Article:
Fifa president Sepp Blatter has pulled of a seemingly impossible trick: making himself even less popular with English football fans.
When eating humble pie, try not to choke on your words
In these uncertain times, with social unrest and a perilous economic future facing us all, it's important to have a common cause behind which everyone can unite. Luckily for the English, there's one thing on which we can all agree upon. We all despise Sepp Blatter.
The relationship between English football and the beleaguered head of Fifa has for many years been one of mutual trust and understanding. We don't trust him and he doesn't understand us.
An elegant Swiss, he exudes sleek authority and studied elegance in equal measure. Sadly he seems to find our domestic version of the beautiful game, with its ageing stadiums, fierce tribalism and preponderance of effort over artistry, a little too coarse for his refined palate. The trouble is, he can't quite conceal his distaste.
What's more, we know it. Indeed, one of the most piquant delights during England's recent campaign to secure the 2018 World Cup was to see the English delegation dancing on eggshells in an effort to maintain an entirely spurious civility with the man regarded as their administrative nemesis.
Testimonies to his genius were spat out through rictus grins and gritted teeth from everyone in the English delegation. Yet despite our honeyed words we lost all hands down to Russia, a humiliating result that cemented Mr Blatter's reputation as public enemy No 1.
Since then relations have soured further with Mr Blatter fighting off allegations of incompetence and corruption on almost a monthly basis.
This week things took another turn for the worse after Mr Blatter's astonishing claim there was "no racism" in the professional game, and that the odd singular occurrence could be resolved with a handshake at the end of the match. To anyone who studies English football his words were as optimistic as they were crass.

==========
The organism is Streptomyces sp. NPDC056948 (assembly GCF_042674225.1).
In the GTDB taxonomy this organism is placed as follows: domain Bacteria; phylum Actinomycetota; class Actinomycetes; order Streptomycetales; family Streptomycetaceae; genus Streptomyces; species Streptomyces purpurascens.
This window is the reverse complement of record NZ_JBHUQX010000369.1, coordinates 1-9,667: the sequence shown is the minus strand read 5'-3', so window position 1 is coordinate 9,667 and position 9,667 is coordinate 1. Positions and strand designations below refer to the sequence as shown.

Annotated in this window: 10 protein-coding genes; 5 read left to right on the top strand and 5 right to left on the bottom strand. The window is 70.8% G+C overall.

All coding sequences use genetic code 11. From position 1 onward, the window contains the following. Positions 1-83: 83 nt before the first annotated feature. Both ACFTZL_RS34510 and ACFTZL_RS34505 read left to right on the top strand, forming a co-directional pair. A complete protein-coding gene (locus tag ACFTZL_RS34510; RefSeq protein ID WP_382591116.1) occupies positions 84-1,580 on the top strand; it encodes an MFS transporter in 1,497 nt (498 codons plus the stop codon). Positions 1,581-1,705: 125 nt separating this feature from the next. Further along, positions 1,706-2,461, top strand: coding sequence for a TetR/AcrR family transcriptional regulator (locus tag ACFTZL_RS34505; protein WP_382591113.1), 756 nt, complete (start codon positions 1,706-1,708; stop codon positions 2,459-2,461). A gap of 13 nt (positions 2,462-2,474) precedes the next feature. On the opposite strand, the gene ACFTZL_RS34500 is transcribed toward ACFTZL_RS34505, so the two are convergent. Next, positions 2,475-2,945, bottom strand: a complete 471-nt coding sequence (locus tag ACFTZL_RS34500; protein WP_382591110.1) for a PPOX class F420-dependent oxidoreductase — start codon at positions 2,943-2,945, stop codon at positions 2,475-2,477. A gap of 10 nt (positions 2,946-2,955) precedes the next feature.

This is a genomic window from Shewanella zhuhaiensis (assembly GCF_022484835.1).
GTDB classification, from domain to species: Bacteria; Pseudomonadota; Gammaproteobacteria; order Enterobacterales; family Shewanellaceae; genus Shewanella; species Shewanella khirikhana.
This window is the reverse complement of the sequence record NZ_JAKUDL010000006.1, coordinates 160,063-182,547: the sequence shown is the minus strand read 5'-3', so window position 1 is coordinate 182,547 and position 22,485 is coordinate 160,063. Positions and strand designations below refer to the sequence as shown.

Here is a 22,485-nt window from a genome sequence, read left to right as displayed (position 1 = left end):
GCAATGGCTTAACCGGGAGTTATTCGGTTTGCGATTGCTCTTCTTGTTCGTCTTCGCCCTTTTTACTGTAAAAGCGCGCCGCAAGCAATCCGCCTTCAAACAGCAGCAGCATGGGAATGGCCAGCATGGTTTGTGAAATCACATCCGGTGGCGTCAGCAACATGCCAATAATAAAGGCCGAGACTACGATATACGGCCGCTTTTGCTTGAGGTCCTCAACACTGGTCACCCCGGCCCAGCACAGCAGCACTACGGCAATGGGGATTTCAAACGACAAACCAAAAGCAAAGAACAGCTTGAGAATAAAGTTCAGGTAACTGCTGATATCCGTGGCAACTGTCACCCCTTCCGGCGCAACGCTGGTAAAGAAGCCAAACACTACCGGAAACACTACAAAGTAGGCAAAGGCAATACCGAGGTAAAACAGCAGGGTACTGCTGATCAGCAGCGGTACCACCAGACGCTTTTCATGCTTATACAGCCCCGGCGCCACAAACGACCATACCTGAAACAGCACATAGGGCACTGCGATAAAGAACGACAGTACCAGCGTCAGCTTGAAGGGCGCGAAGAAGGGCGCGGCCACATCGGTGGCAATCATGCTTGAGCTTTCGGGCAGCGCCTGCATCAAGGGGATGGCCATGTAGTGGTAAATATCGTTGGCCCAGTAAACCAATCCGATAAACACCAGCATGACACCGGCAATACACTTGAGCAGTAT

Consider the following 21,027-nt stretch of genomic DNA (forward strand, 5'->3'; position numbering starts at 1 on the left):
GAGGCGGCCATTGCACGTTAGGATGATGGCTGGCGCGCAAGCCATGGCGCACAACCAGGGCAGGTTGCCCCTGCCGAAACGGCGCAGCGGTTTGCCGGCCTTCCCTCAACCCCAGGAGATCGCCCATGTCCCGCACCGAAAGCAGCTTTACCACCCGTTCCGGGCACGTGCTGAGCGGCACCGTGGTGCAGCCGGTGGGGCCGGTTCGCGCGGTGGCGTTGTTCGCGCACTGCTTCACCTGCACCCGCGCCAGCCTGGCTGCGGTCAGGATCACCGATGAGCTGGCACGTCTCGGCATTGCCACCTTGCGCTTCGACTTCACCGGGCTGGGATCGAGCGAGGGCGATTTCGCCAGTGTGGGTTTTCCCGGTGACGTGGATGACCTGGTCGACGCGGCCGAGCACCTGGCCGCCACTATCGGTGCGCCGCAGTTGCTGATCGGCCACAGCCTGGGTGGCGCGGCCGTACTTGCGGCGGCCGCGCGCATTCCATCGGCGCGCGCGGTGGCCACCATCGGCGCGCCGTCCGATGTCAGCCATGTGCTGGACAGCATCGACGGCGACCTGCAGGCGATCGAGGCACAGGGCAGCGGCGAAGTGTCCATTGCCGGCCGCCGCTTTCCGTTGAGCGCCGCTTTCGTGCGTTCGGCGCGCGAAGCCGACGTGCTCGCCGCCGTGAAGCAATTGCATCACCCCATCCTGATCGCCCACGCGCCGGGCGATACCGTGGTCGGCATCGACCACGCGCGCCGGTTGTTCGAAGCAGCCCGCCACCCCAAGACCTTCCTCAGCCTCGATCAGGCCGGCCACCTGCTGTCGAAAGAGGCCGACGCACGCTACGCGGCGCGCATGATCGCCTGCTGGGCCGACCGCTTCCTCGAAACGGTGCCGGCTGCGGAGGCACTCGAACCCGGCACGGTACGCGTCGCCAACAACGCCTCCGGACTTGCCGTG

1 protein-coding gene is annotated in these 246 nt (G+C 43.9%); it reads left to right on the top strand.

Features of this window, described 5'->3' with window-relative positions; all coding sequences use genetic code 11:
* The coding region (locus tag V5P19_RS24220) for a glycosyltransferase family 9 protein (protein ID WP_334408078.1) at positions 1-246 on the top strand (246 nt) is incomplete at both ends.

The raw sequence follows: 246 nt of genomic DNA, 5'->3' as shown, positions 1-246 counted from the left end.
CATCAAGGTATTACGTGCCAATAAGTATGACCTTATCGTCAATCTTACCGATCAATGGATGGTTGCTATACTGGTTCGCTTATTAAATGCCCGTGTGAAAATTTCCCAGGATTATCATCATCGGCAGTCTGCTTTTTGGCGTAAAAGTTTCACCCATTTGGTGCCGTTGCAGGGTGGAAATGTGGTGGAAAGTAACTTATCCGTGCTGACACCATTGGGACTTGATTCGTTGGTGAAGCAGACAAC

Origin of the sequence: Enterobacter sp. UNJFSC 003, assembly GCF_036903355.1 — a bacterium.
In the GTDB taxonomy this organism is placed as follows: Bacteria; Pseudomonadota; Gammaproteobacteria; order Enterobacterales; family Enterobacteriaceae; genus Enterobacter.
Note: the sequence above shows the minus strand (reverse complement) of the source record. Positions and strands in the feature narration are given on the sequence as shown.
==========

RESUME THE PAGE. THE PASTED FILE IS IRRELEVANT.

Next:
His comments have unleashed a firestorm of criticism from all quarters, with leading administrators calling on him (for the umpteenth time) to resign and a leading UK newspaper devoting its entire front page this weekend to launching a campaign to get rid of what it calls "the Fifa buffoon".
Even David Beckham, one of the ambassadors for the 2018 campaign (and normally the most genial of men) labelled Mr Blatter's comments "appalling", while England defender Rio Ferdinand went in with both feet on the social networking site Twitter, describing his comments as "so condescending as to be laughable", and later criticising his subsequent attempts to dampen criticism by hurriedly posing for photographers with a black Fifa delegate, Tokyo Sexwale.
Yet such despair is understandable. With so much effort and money currently being expended to eradicate racism both on the pitch and in the stands, the last thing anyone needed was to hear the most powerful man in world football suggesting the issue was no more than a schoolyard squabble. The comments are particularly vexing just now as England captain John Terry currently stands accused of directing racist slurs at Queens Park Rangers' Anton Ferdinand (Rio's brother) during a recent Premier League match.
To be fair, Mr Blatter has since used the "s" word - sorry - and has ascribed his apparently tactless pronouncements to linguistic subtleties and poor translation. What he meant to say, he assured the BBC in an interview on Friday, was that he believed in zero tolerance towards racism.
Yet when asked about the "r" word - resignation - Mr Blatter was as bluff and uncompromising as ever. And if, as seems likely, he survives this latest squall you can be sure that the criticism he's endured from English football will have done little to soften his disposition. Or to put it another way, expect to see England host the World Cup sometime in the 22nd century.
Still, perhaps I can offer some words of comfort. He may feel unwelcome here just now, but in truth you can always find a friendly word at an English football ground if you look hard enough. The comedian Chic Murray used to tell of a visit he once made to the catering truck during a game at a particularly bleak ground somewhere in northern England.
"I'd like a cup of tea, a meat pie, and a few kind words," he asked the woman behind the counter. She duly handed over the tea and the pie without speaking.
"What about the few kind words?" he asked. She leaned across the counter and whispered in his ear: "Don't eat the pie."
Michael Simkins is an actor and writer based in London